Barbatous Radiates的全尺寸仿制品似乎有些不寻常。与原型机相比，它们中的大多数体积更小，而且许多明显更小，甚至小得多。在特特里西时期，高卢罗马官方硬币的产量尤其低(Bernstein, 2012)，因此，区分高卢罗马时期的官方硬币和非官方硬币变得困难。一种不寻常的野蛮的辐射式风格被用来接近质量，每个硬币的风格都包括被认为是贫穷的官方硬币。
Following the death of Julius Caesar in 44 BC, the coinage of the Roman Empire for three and half centuries was classified traditionally by the scholars as the “Roman imperial coinage” and the “Roman provincial coinage” (Alcock, 2012). The captivating repertory of Alexandrian types during the Antonine period got enriched with the help of a series of special bronze coins that was of great interest to the coin collectors. During the reign of Antoninus Pius, the one drachm series was issued principally that depicted the Labors of Herarcles. It was during the eighth year or AD 145/6 of the Antoninus Pius that the great Zodiac series was minted. The introduction of the Zodiac series was done with an aim of honouring the origination of the Sothaic Cycle during AD 139. The use of two traditional calendars of Egypt was made to mark the happening of the rare event that has its occurrence only after 1461 years.
The starting of the coinage was around 289 BC and the original casting was as a brass coinage which was later followed by three metal coins but majority of them were of silver Denarius. During this period, the coinages were used in a single province but under the imperial control and Roman provincial. Caesarea in Cappadocia, Alexandria in Egypt and Antioch-on-the-Orontes in Syria were some of the crucial mints of this kind of coinage. At Rome, there were some cases in which such “provincial” coinages were struck and then they were sent to the concerned provinces (Thomas, 2007). The bronze issues were accompanied by the Drachms, Tetradrachms, and the didrachms which were mostly composed of silver coins in the provincial issues. There was something lacking in an ethnic in the provincial issue that was also a common feature of provincial issues related to the people and place in which they are produced.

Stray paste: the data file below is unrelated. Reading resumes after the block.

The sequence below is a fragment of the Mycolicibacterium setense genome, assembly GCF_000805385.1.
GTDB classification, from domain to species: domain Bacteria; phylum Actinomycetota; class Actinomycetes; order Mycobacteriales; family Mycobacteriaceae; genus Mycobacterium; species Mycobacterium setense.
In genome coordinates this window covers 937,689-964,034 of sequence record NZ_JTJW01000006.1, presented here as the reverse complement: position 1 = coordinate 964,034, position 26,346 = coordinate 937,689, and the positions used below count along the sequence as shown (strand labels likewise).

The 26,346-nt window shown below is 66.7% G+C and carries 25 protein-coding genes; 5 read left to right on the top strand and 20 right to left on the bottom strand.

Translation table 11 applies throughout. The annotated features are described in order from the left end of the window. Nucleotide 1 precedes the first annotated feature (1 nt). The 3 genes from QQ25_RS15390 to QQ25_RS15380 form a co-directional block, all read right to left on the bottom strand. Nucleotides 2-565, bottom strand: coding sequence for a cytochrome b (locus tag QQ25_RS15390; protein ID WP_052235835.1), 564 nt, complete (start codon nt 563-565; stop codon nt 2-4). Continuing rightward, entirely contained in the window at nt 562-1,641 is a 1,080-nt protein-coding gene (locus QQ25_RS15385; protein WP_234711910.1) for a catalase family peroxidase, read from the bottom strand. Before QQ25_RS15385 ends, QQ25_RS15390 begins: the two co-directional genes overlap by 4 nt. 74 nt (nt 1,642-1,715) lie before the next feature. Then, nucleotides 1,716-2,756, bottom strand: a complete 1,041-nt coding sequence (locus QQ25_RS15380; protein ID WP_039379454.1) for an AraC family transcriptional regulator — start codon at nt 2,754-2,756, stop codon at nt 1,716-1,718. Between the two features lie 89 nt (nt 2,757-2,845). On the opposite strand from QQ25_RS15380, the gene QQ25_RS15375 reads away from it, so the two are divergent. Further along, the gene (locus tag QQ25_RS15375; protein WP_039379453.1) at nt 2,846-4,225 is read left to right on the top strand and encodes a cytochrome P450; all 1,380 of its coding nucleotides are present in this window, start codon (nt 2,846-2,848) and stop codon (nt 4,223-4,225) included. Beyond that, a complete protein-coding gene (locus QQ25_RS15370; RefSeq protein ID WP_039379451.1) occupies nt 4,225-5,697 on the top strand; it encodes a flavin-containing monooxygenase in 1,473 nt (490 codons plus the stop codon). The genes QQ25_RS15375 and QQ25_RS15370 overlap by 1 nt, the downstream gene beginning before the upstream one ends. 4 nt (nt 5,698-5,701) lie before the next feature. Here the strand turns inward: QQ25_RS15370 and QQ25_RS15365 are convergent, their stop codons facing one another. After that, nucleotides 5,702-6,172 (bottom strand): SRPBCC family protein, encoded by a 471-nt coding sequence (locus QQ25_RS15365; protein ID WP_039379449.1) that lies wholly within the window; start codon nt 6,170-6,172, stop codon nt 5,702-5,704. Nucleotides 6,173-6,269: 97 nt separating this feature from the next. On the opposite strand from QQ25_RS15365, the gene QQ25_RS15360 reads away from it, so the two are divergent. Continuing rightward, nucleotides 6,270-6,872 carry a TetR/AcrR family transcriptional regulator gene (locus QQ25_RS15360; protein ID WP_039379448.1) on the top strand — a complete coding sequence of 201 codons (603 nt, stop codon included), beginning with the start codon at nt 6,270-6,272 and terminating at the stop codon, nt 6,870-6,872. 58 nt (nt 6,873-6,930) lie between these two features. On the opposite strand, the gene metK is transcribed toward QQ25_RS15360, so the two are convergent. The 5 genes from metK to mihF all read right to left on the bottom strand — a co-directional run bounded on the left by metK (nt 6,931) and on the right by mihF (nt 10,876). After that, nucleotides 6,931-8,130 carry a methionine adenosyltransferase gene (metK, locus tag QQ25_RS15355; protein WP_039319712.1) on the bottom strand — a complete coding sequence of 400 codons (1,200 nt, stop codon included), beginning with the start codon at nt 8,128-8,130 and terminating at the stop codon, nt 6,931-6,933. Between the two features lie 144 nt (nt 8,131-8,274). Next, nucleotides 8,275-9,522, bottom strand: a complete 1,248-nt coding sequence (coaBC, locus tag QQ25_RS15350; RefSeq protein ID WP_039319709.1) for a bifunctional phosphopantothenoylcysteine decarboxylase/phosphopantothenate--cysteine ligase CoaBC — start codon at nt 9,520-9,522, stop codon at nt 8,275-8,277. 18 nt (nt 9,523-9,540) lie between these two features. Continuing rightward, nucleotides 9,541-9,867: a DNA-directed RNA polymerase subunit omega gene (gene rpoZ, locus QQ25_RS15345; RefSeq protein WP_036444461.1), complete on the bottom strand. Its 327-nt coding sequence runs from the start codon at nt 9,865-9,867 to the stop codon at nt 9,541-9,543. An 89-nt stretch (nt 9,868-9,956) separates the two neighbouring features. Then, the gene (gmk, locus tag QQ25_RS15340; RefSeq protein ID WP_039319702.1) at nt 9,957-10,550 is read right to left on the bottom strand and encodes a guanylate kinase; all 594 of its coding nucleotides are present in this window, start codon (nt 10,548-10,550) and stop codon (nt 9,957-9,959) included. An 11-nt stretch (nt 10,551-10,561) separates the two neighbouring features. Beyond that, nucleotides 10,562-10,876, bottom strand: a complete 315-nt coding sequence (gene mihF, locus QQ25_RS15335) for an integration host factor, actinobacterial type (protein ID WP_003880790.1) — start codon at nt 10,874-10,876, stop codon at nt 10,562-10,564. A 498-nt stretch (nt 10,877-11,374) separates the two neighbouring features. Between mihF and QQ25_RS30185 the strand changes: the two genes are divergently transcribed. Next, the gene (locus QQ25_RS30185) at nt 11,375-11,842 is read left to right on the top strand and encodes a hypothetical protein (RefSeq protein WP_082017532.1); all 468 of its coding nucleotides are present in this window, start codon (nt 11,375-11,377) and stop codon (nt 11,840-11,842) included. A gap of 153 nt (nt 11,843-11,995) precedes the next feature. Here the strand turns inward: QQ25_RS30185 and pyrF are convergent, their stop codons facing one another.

There was not seen any fit between the series of regular coins and the “Barbarous radiates”. Instead, they were only seen as a copy of the regular coins. At present times, there are sites that are found for hoarding the coins dated from the last three decades of the third century. The major countries in which such cites were found include Britain, France, Belgium, and many other north-western countries of the former Roman Empire including a large number of such copied of the currency.
The full-size imitations of the Barbatous Radiates coinage appear somewhat unusual. A majority of them are smaller in size in comparison to their prototypes, and many are distinctly smaller or very much smaller. The production of the official Gallo-Roman coins was poor specifically under the Tetrici (Bernstein, 2012) Therefore, it came difficult to make a distinction between the official and unofficial coins of Gallo-Roman period. An unusual barbarous radiate style was used for approaching the quality, and the style of each coin included the official coins that were considered as poor.
The production of the imperial coinage was based on the imperial authority mainly in the Antonine period of Roman Empire and was circulated widely since then. Under the provincial coinage, all the coins were included even though they were not “imperial” or it can be also said that those coins which were not listed in the publication of Roman Imperial Coinage were also included. The term “Greek Imperial Coins” was also applicable to the provincial coinage.